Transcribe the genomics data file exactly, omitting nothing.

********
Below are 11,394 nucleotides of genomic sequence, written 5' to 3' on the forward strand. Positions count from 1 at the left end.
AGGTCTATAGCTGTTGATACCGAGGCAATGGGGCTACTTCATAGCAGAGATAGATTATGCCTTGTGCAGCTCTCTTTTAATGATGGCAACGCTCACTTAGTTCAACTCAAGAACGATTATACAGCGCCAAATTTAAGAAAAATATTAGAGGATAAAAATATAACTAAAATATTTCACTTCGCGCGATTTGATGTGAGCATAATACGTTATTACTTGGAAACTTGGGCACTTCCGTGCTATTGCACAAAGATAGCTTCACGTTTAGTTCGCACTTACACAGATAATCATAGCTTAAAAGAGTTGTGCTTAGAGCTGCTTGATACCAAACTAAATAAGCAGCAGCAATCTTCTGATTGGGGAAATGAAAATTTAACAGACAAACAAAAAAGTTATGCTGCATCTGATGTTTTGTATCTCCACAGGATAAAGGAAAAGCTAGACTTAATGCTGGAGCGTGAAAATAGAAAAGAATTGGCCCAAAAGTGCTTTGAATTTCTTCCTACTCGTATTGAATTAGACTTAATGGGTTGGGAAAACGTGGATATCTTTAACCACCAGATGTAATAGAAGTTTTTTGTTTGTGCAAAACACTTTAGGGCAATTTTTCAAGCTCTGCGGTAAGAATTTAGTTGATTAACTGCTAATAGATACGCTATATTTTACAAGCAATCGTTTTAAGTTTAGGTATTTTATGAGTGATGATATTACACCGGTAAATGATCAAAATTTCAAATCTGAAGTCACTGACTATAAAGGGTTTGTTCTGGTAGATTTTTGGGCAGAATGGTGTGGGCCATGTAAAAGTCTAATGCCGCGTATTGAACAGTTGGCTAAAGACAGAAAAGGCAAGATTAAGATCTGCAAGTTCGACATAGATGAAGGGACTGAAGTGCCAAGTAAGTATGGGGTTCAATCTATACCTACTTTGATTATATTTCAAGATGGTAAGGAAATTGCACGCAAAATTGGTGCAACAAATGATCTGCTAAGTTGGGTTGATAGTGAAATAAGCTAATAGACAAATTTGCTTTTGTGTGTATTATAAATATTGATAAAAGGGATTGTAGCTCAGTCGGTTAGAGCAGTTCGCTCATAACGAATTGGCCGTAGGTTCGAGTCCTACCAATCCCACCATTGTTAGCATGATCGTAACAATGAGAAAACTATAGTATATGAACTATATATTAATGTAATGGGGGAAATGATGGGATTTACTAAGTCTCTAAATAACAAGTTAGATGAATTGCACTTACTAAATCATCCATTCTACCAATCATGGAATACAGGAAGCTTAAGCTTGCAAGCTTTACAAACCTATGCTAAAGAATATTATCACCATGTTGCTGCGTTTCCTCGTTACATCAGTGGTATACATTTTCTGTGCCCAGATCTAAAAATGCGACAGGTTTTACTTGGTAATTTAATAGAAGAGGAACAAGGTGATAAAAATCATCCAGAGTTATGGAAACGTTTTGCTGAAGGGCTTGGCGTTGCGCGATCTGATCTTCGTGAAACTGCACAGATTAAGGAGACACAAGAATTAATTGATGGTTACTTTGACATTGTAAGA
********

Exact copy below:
Below are 11,394 nucleotides of genomic sequence, written 5' to 3' on the forward strand. Positions count from 1 at the left end.
AGGTCTATAGCTGTTGATACCGAGGCAATGGGGCTACTTCATAGCAGAGATAGATTATGCCTTGTGCAGCTCTCTTTTAATGATGGCAACGCTCACTTAGTTCAACTCAAGAACGATTATACAGCGCCAAATTTAAGAAAAATATTAGAGGATAAAAATATAACTAAAATATTTCACTTCGCGCGATTTGATGTGAGCATAATACGTTATTACTTGGAAACTTGGGCACTTCCGTGCTATTGCACAAAGATAGCTTCACGTTTAGTTCGCACTTACACAGATAATCATAGCTTAAAAGAGTTGTGCTTAGAGCTGCTTGATACCAAACTAAATAAGCAGCAGCAATCTTCTGATTGGGGAAATGAAAATTTAACAGACAAACAAAAAAGTTATGCTGCATCTGATGTTTTGTATCTCCACAGGATAAAGGAAAAGCTAGACTTAATGCTGGAGCGTGAAAATAGAAAAGAATTGGCCCAAAAGTGCTTTGAATTTCTTCCTACTCGTATTGAATTAGACTTAATGGGTTGGGAAAACGTGGATATCTTTAACCACCAGATGTAATAGAAGTTTTTTGTTTGTGCAAAACACTTTAGGGCAATTTTTCAAGCTCTGCGGTAAGAATTTAGTTGATTAACTGCTAATAGATACGCTATATTTTACAAGCAATCGTTTTAAGTTTAGGTATTTTATGAGTGATGATATTACACCGGTAAATGATCAAAATTTCAAATCTGAAGTCACTGACTATAAAGGGTTTGTTCTGGTAGATTTTTGGGCAGAATGGTGTGGGCCATGTAAAAGTCTAATGCCGCGTATTGAACAGTTGGCTAAAGACAGAAAAGGCAAGATTAAGATCTGCAAGTTCGACATAGATGAAGGGACTGAAGTGCCAAGTAAGTATGGGGTTCAATCTATACCTACTTTGATTATATTTCAAGATGGTAAGGAAATTGCACGCAAAATTGGTGCAACAAATGATCTGCTAAGTTGGGTTGATAGTGAAATAAGCTAATAGACAAATTTGCTTTTGTGTGTATTATAAATATTGATAAAAGGGATTGTAGCTCAGTCGGTTAGAGCAGTTCGCTCATAACGAATTGGCCGTAGGTTCGAGTCCTACCAATCCCACCATTGTTAGCATGATCGTAACAATGAGAAAACTATAGTATATGAACTATATATTAATGTAATGGGGGAAATGATGGGATTTACTAAGTCTCTAAATAACAAGTTAGATGAATTGCACTTACTAAATCATCCATTCTACCAATCATGGAATACAGGAAGCTTAAGCTTGCAAGCTTTACAAACCTATGCTAAAGAATATTATCACCATGTTGCTGCGTTTCCTCGTTACATCAGTGGTATACATTTTCTGTGCCCAGATCTAAAAATGCGACAGGTTTTACTTGGTAATTTAATAGAAGAGGAACAAGGTGATAAAAATCATCCAGAGTTATGGAAACGTTTTGCTGAAGGGCTTGGCGTTGCGCGATCTGATCTTCGTGAAACTGCACAGATTAAGGAGACACAAGAATTAATTGATGGTTACTTTGACATTGTAAGA